New Vascular Ultrasound Registry launched, will initially focus on carotid artery disease

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The registry will combine noninvasive, vascular ultrasound testing data with vascular treatment and outcomes data, making it possible to analyse the relationships between diagnosis and care provided to patients with vascular disease.

The Society for Vascular Ultrasound (SVU), the Society for Vascular Surgery (SVS), and Medstreaming-M2S, have announced the development of the Vascular Quality Initiative (VQI) Vascular Ultrasound Registry. The new registry is an expansion of the SVS VQI and will allow more comprehensive analysis and improvements in the care of patients with vascular disease.

Groundbreaking in this registry will be the inclusion of actual ultrasound images which will make future machine analysis and learning possible from the collected registry, which currently does not exist, a press release regarding the registry’s launch notes.

The Vascular Ultrasound Registry’s initial efforts will focus on collection and analysis of data associated with the diagnosis and treatment of carotid artery disease. The development of the registry and ongoing research related activities are being led by a VQI Vascular Ultrasound Registry Task Force, chaired by physicians David Dawson and Gregory Moneta.

It is anticipated that the registry will provide the means and an impetus to promote vascular laboratory standardisation and thereby improve patient care. “Noninvasive vascular testing has evolved to the point where it is being relied upon heavily to direct patient medical management decisions”, said James Wilkinson, SVU executive director. “With the rapid growth and diversification in the number of medical specialties providing testing, there is a lack of standardisation in the delivery of testing and the reporting of results. Targeted, yet broad-based research will significantly contribute to standardisation efforts.”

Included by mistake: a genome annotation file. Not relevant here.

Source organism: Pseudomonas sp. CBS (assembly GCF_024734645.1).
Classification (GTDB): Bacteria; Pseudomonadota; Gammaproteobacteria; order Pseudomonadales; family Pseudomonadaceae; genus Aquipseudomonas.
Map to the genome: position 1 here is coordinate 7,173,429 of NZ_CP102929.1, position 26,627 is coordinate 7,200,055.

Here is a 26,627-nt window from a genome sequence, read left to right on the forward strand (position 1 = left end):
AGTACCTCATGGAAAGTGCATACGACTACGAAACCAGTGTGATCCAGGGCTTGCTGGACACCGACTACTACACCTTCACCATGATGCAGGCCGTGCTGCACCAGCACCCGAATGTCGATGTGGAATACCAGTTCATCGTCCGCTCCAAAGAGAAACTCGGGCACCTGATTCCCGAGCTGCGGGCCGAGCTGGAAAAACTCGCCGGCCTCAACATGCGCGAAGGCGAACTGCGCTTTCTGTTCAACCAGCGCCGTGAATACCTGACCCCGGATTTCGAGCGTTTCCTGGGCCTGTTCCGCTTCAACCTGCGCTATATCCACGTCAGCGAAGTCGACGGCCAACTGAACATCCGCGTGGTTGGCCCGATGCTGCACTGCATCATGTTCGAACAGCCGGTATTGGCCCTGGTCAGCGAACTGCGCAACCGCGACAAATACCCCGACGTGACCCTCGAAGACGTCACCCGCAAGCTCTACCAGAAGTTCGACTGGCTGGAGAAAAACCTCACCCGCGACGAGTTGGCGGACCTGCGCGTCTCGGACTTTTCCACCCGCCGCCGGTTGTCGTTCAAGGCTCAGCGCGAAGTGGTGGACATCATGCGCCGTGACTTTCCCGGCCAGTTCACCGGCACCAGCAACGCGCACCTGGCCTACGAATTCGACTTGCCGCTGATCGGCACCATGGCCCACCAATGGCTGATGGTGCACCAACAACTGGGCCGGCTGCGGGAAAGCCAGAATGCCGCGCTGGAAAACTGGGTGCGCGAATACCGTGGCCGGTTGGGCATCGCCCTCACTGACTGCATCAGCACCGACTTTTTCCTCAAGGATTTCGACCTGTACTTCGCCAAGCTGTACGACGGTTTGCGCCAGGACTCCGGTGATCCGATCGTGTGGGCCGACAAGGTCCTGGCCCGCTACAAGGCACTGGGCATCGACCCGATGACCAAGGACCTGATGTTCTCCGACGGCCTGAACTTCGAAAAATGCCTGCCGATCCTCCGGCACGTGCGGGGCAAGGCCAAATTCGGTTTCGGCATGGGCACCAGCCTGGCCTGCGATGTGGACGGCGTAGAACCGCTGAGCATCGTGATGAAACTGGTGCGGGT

Fundamental to the VQI Vascular Ultrasound Registry is the ability to link technical data and images to the clinical data collected from the SVS VQI’s existing registries. “The addition of the VQI Vascular Ultrasound Registry, to the existing VQI registries, will further aid the VQI’s mission of improving vascular care by enhancing the data we can make available to our members.  We are also pleased that this registry expands the reach of the VQI to include vascular technologists, sonographers and other professionals in the vascular laboratory setting. The VQI has long embraced a team-approach to care with 59% of VQI membership coming from specialties outside of vascular surgery, including cardiology and radiology,” said Jens Eldrup-Jorgensen, medical director of the SVS Patient Safety Organisation.

Efficient data capture

A key to the success of any registry is providing means for efficient data capture. The VQI Vascular Ultrasound Registry leverages the infrastructure of the preexisting registry with linkages to ultrasound images from the vascular laboratory. “Medstreaming-M2S’s specialty based workflow solutions, along with its clinical data management system for structured data aggregation can be used for uploading of data and images,” noted Wael Elseaidy, Medstreaming-M2S CEO. Initially, only a select number of current VQI sites will participate, but Vascular Ultrasound Registry participation is expected to be broadly available in the next phase of the programme, along with an increase in registry content and scope of projects.

“Unique to the VQI Vascular Ultrasound Registry is the inclusion of an imaged based registry component, which will include the actual ultrasound images acquired during patient studies. When combined with powerful analytics and potential for machine learning, we foresee opportunity to normalise ultrasound image data submitted from different sites, develop new benchmarking standards, further explore and promote utilisation of all the information embedded in the images,

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